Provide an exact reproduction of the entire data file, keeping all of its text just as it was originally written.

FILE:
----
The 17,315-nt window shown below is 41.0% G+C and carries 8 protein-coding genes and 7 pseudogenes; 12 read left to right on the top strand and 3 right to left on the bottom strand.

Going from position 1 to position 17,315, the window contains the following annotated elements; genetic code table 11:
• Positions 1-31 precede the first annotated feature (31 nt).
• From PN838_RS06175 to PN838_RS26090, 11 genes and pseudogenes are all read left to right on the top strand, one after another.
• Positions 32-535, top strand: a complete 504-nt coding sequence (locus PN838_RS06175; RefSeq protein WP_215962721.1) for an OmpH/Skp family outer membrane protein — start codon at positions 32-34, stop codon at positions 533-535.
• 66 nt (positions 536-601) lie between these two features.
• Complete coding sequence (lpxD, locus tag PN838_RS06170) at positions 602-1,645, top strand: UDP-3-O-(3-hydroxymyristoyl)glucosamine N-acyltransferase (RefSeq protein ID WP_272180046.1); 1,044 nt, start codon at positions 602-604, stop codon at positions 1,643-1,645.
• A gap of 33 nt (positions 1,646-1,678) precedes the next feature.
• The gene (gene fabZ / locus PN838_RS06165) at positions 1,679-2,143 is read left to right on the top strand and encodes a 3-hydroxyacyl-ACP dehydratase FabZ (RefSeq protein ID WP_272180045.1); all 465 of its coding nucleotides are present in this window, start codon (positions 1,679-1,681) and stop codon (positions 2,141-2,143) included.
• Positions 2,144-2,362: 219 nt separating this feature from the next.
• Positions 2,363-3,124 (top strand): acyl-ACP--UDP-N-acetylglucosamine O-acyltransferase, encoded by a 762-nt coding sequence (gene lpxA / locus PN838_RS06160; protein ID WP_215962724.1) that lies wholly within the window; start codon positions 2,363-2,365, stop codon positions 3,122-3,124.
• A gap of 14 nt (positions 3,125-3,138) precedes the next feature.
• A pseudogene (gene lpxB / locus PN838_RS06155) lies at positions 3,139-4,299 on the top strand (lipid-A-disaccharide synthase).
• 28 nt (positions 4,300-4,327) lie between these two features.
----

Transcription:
The 17,315-nt window shown below is 41.0% G+C and carries 8 protein-coding genes and 7 pseudogenes; 12 read left to right on the top strand and 3 right to left on the bottom strand.

Going from position 1 to position 17,315, the window contains the following annotated elements; genetic code table 11:
• Positions 1-31 precede the first annotated feature (31 nt).
• From PN838_RS06175 to PN838_RS26090, 11 genes and pseudogenes are all read left to right on the top strand, one after another.
• Positions 32-535, top strand: a complete 504-nt coding sequence (locus PN838_RS06175; RefSeq protein WP_215962721.1) for an OmpH/Skp family outer membrane protein — start codon at positions 32-34, stop codon at positions 533-535.
• 66 nt (positions 536-601) lie between these two features.
• Complete coding sequence (lpxD, locus tag PN838_RS06170) at positions 602-1,645, top strand: UDP-3-O-(3-hydroxymyristoyl)glucosamine N-acyltransferase (RefSeq protein ID WP_272180046.1); 1,044 nt, start codon at positions 602-604, stop codon at positions 1,643-1,645.
• A gap of 33 nt (positions 1,646-1,678) precedes the next feature.
• The gene (gene fabZ / locus PN838_RS06165) at positions 1,679-2,143 is read left to right on the top strand and encodes a 3-hydroxyacyl-ACP dehydratase FabZ (RefSeq protein ID WP_272180045.1); all 465 of its coding nucleotides are present in this window, start codon (positions 1,679-1,681) and stop codon (positions 2,141-2,143) included.
• Positions 2,144-2,362: 219 nt separating this feature from the next.
• Positions 2,363-3,124 (top strand): acyl-ACP--UDP-N-acetylglucosamine O-acyltransferase, encoded by a 762-nt coding sequence (gene lpxA / locus PN838_RS06160; protein ID WP_215962724.1) that lies wholly within the window; start codon positions 2,363-2,365, stop codon positions 3,122-3,124.
• A gap of 14 nt (positions 3,125-3,138) precedes the next feature.
• A pseudogene (gene lpxB / locus PN838_RS06155) lies at positions 3,139-4,299 on the top strand (lipid-A-disaccharide synthase).
• 28 nt (positions 4,300-4,327) lie between these two features.